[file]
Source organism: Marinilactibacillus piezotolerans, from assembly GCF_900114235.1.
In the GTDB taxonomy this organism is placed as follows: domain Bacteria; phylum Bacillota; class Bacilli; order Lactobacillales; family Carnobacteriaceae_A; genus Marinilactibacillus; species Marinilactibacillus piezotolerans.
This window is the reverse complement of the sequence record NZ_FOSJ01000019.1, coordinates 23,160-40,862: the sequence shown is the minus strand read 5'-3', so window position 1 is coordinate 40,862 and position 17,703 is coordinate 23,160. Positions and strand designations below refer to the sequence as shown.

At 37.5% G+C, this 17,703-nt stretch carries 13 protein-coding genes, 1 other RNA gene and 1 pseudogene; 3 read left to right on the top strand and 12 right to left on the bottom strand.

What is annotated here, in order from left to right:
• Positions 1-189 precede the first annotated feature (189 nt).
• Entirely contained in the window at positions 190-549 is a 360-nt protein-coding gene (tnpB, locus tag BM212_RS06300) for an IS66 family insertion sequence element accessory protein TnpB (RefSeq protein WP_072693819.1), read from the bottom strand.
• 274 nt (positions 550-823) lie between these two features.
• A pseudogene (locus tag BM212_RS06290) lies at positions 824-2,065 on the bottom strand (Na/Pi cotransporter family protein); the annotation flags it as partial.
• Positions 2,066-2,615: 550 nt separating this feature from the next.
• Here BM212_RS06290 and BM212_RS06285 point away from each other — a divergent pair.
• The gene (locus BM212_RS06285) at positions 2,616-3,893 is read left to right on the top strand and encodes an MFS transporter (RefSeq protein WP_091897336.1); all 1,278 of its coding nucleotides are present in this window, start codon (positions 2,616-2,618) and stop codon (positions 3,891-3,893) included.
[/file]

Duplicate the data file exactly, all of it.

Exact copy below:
Source organism: Marinilactibacillus piezotolerans, from assembly GCF_900114235.1.
In the GTDB taxonomy this organism is placed as follows: domain Bacteria; phylum Bacillota; class Bacilli; order Lactobacillales; family Carnobacteriaceae_A; genus Marinilactibacillus; species Marinilactibacillus piezotolerans.
This window is the reverse complement of the sequence record NZ_FOSJ01000019.1, coordinates 23,160-40,862: the sequence shown is the minus strand read 5'-3', so window position 1 is coordinate 40,862 and position 17,703 is coordinate 23,160. Positions and strand designations below refer to the sequence as shown.

At 37.5% G+C, this 17,703-nt stretch carries 13 protein-coding genes, 1 other RNA gene and 1 pseudogene; 3 read left to right on the top strand and 12 right to left on the bottom strand.

What is annotated here, in order from left to right:
• Positions 1-189 precede the first annotated feature (189 nt).
• Entirely contained in the window at positions 190-549 is a 360-nt protein-coding gene (tnpB, locus tag BM212_RS06300) for an IS66 family insertion sequence element accessory protein TnpB (RefSeq protein WP_072693819.1), read from the bottom strand.
• 274 nt (positions 550-823) lie between these two features.
• A pseudogene (locus tag BM212_RS06290) lies at positions 824-2,065 on the bottom strand (Na/Pi cotransporter family protein); the annotation flags it as partial.
• Positions 2,066-2,615: 550 nt separating this feature from the next.
• Here BM212_RS06290 and BM212_RS06285 point away from each other — a divergent pair.
• The gene (locus BM212_RS06285) at positions 2,616-3,893 is read left to right on the top strand and encodes an MFS transporter (RefSeq protein WP_091897336.1); all 1,278 of its coding nucleotides are present in this window, start codon (positions 2,616-2,618) and stop codon (positions 3,891-3,893) included.